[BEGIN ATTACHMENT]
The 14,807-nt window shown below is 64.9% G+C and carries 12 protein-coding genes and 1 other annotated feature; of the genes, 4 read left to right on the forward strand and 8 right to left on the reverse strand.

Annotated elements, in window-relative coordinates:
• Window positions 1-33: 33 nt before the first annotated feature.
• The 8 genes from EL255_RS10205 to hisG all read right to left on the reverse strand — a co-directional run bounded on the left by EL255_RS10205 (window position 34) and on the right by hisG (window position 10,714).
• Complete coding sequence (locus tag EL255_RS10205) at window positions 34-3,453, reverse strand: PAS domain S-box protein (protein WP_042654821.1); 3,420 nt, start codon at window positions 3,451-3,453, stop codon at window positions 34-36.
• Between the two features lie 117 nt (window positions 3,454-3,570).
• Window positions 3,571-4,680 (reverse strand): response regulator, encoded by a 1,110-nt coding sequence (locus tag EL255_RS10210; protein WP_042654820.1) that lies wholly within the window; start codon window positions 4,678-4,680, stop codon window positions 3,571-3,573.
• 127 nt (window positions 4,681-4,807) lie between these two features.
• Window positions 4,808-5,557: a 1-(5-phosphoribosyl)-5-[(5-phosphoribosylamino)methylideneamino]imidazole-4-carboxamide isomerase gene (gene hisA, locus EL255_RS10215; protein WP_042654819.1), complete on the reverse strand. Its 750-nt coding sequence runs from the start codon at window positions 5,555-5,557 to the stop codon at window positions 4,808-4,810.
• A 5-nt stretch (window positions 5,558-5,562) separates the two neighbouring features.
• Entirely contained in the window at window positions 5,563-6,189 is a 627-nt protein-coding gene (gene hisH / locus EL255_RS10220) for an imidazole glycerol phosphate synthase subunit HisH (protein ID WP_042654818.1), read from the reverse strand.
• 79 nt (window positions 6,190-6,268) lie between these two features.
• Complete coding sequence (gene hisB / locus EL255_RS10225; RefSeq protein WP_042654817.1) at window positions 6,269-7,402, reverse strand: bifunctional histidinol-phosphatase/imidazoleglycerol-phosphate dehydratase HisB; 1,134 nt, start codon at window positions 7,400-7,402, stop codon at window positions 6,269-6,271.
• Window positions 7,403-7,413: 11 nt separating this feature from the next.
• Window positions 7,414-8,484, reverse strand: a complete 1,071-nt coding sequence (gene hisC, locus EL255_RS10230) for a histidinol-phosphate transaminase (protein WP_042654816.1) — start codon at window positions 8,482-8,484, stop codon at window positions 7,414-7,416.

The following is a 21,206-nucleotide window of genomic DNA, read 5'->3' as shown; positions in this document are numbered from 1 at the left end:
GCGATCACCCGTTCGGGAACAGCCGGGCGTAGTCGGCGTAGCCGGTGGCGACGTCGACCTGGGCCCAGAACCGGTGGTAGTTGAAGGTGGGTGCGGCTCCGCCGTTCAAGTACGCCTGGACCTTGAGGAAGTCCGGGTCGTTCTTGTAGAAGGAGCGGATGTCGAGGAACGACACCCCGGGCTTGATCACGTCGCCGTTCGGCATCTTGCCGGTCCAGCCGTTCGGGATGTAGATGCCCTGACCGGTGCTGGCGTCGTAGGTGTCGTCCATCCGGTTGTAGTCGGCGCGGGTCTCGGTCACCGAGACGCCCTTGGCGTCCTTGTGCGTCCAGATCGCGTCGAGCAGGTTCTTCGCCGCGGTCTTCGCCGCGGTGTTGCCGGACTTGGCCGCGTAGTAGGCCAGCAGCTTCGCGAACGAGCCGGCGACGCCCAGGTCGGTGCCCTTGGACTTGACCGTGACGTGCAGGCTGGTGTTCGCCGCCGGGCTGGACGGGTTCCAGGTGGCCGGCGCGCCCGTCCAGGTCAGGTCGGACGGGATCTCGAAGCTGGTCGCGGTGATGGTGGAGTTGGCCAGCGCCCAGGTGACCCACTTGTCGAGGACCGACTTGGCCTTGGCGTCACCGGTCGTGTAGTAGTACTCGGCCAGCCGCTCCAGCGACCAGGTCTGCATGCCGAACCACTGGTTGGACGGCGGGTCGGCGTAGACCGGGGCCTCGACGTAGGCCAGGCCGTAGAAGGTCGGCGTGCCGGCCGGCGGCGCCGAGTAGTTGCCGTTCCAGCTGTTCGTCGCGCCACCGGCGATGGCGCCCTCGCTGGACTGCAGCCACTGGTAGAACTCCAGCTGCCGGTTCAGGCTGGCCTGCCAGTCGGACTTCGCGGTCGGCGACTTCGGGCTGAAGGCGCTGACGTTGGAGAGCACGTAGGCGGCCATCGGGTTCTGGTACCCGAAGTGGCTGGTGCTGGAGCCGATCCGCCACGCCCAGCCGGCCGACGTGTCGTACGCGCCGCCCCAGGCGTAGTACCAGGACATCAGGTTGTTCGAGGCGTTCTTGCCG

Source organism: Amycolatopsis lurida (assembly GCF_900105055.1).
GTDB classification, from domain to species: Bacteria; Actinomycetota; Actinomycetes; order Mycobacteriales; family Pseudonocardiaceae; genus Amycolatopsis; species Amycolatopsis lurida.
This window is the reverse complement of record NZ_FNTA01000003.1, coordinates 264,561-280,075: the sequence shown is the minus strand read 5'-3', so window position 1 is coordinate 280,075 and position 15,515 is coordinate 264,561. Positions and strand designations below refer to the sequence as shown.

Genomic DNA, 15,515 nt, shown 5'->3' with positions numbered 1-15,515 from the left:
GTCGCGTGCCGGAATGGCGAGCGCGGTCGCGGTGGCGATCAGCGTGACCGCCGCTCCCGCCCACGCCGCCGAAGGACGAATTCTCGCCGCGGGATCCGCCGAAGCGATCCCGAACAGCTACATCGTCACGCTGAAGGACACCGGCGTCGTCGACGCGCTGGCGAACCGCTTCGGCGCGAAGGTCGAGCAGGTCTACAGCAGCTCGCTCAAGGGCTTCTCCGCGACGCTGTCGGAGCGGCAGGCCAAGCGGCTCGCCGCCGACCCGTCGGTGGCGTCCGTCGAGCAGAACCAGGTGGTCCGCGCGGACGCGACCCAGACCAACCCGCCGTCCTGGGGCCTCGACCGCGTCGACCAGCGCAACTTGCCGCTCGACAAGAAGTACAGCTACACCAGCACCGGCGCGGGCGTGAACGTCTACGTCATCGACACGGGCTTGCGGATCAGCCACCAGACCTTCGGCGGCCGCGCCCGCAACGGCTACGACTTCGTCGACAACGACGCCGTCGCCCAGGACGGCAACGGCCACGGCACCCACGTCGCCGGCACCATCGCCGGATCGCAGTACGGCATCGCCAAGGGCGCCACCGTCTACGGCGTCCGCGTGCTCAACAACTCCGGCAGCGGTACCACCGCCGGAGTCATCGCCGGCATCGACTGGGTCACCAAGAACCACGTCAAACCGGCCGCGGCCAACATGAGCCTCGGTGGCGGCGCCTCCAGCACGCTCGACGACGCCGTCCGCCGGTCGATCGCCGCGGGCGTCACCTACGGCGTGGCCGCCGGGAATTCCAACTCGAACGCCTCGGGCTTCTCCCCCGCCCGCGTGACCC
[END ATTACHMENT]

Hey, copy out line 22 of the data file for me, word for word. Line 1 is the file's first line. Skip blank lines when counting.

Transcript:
GTCGCGTGCCGGAATGGCGAGCGCGGTCGCGGTGGCGATCAGCGTGACCGCCGCTCCCGCCCACGCCGCCGAAGGACGAATTCTCGCCGCGGGATCCGCCGAAGCGATCCCGAACAGCTACATCGTCACGCTGAAGGACACCGGCGTCGTCGACGCGCTGGCGAACCGCTTCGGCGCGAAGGTCGAGCAGGTCTACAGCAGCTCGCTCAAGGGCTTCTCCGCGACGCTGTCGGAGCGGCAGGCCAAGCGGCTCGCCGCCGACCCGTCGGTGGCGTCCGTCGAGCAGAACCAGGTGGTCCGCGCGGACGCGACCCAGACCAACCCGCCGTCCTGGGGCCTCGACCGCGTCGACCAGCGCAACTTGCCGCTCGACAAGAAGTACAGCTACACCAGCACCGGCGCGGGCGTGAACGTCTACGTCATCGACACGGGCTTGCGGATCAGCCACCAGACCTTCGGCGGCCGCGCCCGCAACGGCTACGACTTCGTCGACAACGACGCCGTCGCCCAGGACGGCAACGGCCACGGCACCCACGTCGCCGGCACCATCGCCGGATCGCAGTACGGCATCGCCAAGGGCGCCACCGTCTACGGCGTCCGCGTGCTCAACAACTCCGGCAGCGGTACCACCGCCGGAGTCATCGCCGGCATCGACTGGGTCACCAAGAACCACGTCAAACCGGCCGCGGCCAACATGAGCCTCGGTGGCGGCGCCTCCAGCACGCTCGACGACGCCGTCCGCCGGTCGATCGCCGCGGGCGTCACCTACGGCGTGGCCGCCGGGAATTCCAACTCGAACGCCTCGGGCTTCTCCCCCGCCCGCGTGACCC